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Born Mary Elfrieda Scruggs in Atlanta in 1910, Mary Lou Williams changed her name and set forth on an amazing career in jazz as a pianist and composer, arranging for everyone from Duke Ellington to Bennie Goodman.
She began playing the piano as a child and mastered swing, blues and bebop, before adding sacred music to her repertoire after undergoing a spiritual conversion.
In a 2000 profile of Williams, The Atlanta Journal-Constitution noted: “Mary Lou Williams was one of the most influential women in the history of jazz, and yet other jazzwomen are far better known, including Billie Holiday, Sarah Vaughan and Ella Fitzgerald — all Williams’ contemporaries and, significantly, all vocalists. Williams, on the other hand, was a pianist and composer who worked with such luminaries as Duke Ellington, Louis Armstrong and Benny Goodman. Those men’s names are now household words, but relatively few people are familiar with the work of Mary Lou Williams.”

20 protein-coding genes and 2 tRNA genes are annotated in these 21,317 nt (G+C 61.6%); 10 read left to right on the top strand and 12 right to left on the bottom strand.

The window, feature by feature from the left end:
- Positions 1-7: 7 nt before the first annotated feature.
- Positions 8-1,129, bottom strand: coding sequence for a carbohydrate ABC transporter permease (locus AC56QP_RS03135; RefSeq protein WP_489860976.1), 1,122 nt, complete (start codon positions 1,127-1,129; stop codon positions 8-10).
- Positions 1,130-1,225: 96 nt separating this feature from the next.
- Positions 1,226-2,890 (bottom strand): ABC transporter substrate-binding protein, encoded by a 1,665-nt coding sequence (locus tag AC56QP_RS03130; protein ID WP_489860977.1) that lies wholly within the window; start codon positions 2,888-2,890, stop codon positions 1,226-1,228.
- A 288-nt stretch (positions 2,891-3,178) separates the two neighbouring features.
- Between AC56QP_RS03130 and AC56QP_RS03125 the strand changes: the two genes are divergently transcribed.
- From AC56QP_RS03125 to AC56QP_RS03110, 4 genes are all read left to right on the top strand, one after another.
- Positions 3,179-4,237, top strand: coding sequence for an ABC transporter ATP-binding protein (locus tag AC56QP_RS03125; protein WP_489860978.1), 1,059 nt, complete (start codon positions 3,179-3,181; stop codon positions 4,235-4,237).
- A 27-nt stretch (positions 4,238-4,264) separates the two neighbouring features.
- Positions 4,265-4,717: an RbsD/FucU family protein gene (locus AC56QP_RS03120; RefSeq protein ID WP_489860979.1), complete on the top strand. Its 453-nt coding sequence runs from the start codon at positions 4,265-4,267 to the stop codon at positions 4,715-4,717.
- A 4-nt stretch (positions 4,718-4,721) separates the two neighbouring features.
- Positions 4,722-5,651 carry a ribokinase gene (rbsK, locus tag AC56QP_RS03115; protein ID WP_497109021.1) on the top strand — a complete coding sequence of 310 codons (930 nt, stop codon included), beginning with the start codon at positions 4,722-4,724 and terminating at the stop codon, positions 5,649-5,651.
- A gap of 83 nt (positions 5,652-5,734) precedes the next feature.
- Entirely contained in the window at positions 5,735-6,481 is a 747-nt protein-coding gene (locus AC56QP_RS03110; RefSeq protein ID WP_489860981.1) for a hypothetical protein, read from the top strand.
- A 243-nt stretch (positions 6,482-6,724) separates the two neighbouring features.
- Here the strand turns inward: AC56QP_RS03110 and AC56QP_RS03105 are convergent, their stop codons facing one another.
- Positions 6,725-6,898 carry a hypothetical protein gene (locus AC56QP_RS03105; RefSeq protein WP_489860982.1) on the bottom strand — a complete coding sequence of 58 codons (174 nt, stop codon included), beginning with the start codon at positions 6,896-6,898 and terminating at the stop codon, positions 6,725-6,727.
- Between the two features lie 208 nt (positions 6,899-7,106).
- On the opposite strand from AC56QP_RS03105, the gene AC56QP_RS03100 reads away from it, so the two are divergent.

In 1977 she accepted an appointment at Duke University as artist-in-residence, co-teaching the history of jazz and directing the Duke Jazz Ensemble. After she died in 1981 at age 71, Duke established the Mary Lou Williams Center for Black Culture.